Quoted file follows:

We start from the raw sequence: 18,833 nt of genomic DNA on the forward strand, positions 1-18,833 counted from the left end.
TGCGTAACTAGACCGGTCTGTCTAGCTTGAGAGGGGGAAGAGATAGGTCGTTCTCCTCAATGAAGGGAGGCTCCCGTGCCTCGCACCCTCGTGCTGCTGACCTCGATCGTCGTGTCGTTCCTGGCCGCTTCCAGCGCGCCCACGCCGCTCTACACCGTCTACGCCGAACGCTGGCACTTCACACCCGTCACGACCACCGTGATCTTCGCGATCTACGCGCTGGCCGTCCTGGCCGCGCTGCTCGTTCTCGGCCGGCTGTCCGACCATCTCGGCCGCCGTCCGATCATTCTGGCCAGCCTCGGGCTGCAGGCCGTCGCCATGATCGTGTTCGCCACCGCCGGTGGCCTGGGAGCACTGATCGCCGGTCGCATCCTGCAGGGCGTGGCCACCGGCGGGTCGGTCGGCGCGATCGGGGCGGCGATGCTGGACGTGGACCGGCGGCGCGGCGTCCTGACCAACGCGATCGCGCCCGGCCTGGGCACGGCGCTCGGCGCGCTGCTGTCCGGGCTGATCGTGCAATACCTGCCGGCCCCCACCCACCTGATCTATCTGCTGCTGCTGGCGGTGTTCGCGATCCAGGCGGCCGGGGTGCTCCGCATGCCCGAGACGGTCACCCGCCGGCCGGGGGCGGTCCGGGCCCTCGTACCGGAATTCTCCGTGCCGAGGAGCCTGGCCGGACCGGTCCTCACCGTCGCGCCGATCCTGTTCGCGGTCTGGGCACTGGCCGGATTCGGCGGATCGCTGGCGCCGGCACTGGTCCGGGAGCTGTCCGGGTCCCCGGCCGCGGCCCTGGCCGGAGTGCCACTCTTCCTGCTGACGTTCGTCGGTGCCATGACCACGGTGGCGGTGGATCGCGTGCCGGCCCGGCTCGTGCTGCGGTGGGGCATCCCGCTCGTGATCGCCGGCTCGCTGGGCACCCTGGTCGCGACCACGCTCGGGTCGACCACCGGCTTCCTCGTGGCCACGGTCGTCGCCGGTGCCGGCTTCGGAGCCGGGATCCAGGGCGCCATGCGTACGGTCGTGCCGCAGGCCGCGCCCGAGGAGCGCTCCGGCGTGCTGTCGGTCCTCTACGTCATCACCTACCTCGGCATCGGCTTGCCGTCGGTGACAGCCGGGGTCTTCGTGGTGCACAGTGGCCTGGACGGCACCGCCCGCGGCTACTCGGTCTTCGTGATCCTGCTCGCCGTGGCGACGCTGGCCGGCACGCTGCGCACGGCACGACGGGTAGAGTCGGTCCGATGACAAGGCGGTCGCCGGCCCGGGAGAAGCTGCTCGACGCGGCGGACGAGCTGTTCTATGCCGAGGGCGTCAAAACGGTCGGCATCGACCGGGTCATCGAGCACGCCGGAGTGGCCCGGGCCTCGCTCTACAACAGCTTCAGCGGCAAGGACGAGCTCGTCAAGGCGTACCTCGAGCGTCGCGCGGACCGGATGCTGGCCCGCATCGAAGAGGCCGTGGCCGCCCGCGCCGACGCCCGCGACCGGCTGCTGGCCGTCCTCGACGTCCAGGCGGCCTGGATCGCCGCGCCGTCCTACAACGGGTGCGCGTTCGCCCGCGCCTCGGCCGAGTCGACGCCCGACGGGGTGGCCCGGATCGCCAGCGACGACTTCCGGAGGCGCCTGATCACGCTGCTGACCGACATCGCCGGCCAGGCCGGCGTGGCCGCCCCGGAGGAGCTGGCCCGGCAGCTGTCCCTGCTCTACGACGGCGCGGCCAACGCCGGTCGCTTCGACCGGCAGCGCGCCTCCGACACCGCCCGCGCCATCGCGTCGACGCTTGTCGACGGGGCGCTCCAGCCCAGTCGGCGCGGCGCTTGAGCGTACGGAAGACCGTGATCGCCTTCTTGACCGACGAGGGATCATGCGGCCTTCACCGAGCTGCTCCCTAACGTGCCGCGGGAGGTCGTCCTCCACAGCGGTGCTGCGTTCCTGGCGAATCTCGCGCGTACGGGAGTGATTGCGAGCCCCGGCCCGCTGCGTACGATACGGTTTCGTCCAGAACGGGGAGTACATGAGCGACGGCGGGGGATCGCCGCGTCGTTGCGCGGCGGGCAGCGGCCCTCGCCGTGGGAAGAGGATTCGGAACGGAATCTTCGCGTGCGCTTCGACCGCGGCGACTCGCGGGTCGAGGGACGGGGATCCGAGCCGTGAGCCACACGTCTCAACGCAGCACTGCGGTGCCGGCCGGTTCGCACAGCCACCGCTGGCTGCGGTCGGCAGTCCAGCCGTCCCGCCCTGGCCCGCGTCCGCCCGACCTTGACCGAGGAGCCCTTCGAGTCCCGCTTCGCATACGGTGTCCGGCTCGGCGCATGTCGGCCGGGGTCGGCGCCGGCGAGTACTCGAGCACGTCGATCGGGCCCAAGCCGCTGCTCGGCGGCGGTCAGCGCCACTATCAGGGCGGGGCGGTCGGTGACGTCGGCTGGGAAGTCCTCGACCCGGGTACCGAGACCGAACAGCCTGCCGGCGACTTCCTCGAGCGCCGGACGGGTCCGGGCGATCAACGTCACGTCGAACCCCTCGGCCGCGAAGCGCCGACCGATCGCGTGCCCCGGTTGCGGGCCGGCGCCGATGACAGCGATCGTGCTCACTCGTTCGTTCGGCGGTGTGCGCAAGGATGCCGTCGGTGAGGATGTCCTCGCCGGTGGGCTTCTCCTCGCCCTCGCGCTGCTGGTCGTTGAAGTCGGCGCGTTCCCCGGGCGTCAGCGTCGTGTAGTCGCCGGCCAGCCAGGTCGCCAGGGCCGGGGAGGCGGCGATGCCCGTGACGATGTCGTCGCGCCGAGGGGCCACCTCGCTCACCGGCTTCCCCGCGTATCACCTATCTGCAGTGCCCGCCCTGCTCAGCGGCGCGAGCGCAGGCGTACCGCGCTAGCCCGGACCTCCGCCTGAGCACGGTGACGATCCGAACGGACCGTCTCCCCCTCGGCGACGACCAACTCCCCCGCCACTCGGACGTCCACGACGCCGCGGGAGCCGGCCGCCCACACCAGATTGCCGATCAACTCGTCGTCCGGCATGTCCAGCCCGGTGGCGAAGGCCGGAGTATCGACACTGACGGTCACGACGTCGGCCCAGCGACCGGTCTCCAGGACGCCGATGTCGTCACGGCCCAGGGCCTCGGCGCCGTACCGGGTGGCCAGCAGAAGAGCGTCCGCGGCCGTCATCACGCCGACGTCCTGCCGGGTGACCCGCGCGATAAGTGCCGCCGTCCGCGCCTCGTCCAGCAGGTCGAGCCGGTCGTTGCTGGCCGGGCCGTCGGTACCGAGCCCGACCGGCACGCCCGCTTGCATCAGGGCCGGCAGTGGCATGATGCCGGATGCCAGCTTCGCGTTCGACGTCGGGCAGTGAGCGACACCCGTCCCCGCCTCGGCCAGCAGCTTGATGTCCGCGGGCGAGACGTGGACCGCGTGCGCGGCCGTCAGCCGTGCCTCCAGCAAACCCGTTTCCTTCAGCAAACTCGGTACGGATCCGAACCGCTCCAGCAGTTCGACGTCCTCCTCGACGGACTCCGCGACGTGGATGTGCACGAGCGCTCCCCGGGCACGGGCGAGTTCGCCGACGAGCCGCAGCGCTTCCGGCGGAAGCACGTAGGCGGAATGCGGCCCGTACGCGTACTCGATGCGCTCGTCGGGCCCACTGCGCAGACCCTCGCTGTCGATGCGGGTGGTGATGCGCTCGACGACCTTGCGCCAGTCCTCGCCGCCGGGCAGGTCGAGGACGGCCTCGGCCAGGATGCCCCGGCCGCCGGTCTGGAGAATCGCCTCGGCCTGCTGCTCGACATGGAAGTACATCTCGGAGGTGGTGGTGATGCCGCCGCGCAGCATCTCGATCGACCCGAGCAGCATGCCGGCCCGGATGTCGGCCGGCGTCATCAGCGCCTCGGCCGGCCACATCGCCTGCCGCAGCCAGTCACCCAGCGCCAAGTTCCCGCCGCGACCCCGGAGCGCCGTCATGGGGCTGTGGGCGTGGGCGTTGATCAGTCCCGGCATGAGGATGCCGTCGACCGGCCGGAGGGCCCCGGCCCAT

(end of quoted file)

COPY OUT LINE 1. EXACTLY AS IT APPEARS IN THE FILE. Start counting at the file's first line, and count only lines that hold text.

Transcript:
We start from the raw sequence: 18,833 nt of genomic DNA on the forward strand, positions 1-18,833 counted from the left end.